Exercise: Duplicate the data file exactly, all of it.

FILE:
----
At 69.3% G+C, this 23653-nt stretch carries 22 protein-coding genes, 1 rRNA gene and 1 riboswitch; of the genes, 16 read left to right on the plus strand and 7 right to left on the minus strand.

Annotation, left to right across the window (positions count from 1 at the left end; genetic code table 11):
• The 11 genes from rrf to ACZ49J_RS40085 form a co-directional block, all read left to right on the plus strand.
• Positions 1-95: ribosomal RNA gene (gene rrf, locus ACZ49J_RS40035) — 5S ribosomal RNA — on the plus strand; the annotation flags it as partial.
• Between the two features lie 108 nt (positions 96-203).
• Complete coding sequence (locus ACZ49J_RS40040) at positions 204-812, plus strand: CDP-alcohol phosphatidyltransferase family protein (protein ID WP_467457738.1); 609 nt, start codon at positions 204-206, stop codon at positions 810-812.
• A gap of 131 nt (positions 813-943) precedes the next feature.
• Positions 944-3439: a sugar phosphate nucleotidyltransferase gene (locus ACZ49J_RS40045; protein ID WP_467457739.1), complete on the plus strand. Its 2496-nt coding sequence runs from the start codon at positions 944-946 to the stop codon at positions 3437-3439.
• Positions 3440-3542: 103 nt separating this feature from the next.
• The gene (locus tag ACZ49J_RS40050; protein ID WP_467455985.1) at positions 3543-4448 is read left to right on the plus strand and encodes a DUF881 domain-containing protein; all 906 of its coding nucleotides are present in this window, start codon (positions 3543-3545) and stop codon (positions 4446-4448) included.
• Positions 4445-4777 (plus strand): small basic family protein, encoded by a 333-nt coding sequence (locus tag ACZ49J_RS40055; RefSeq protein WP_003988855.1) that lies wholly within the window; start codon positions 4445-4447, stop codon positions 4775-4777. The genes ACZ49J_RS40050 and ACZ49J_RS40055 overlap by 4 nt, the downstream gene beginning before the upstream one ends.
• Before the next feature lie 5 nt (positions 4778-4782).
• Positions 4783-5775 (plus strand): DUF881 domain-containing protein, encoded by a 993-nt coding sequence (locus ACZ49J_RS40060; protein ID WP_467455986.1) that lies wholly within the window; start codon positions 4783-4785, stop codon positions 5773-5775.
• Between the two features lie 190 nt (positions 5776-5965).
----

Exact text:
At 69.3% G+C, this 23653-nt stretch carries 22 protein-coding genes, 1 rRNA gene and 1 riboswitch; of the genes, 16 read left to right on the plus strand and 7 right to left on the minus strand.

Annotation, left to right across the window (positions count from 1 at the left end; genetic code table 11):
• The 11 genes from rrf to ACZ49J_RS40085 form a co-directional block, all read left to right on the plus strand.
• Positions 1-95: ribosomal RNA gene (gene rrf, locus ACZ49J_RS40035) — 5S ribosomal RNA — on the plus strand; the annotation flags it as partial.
• Between the two features lie 108 nt (positions 96-203).
• Complete coding sequence (locus ACZ49J_RS40040) at positions 204-812, plus strand: CDP-alcohol phosphatidyltransferase family protein (protein ID WP_467457738.1); 609 nt, start codon at positions 204-206, stop codon at positions 810-812.
• A gap of 131 nt (positions 813-943) precedes the next feature.
• Positions 944-3439: a sugar phosphate nucleotidyltransferase gene (locus ACZ49J_RS40045; protein ID WP_467457739.1), complete on the plus strand. Its 2496-nt coding sequence runs from the start codon at positions 944-946 to the stop codon at positions 3437-3439.
• Positions 3440-3542: 103 nt separating this feature from the next.
• The gene (locus tag ACZ49J_RS40050; protein ID WP_467455985.1) at positions 3543-4448 is read left to right on the plus strand and encodes a DUF881 domain-containing protein; all 906 of its coding nucleotides are present in this window, start codon (positions 3543-3545) and stop codon (positions 4446-4448) included.
• Positions 4445-4777 (plus strand): small basic family protein, encoded by a 333-nt coding sequence (locus tag ACZ49J_RS40055; RefSeq protein WP_003988855.1) that lies wholly within the window; start codon positions 4445-4447, stop codon positions 4775-4777. The genes ACZ49J_RS40050 and ACZ49J_RS40055 overlap by 4 nt, the downstream gene beginning before the upstream one ends.
• Before the next feature lie 5 nt (positions 4778-4782).
• Positions 4783-5775 (plus strand): DUF881 domain-containing protein, encoded by a 993-nt coding sequence (locus ACZ49J_RS40060; protein ID WP_467455986.1) that lies wholly within the window; start codon positions 4783-4785, stop codon positions 5773-5775.
• Between the two features lie 190 nt (positions 5776-5965).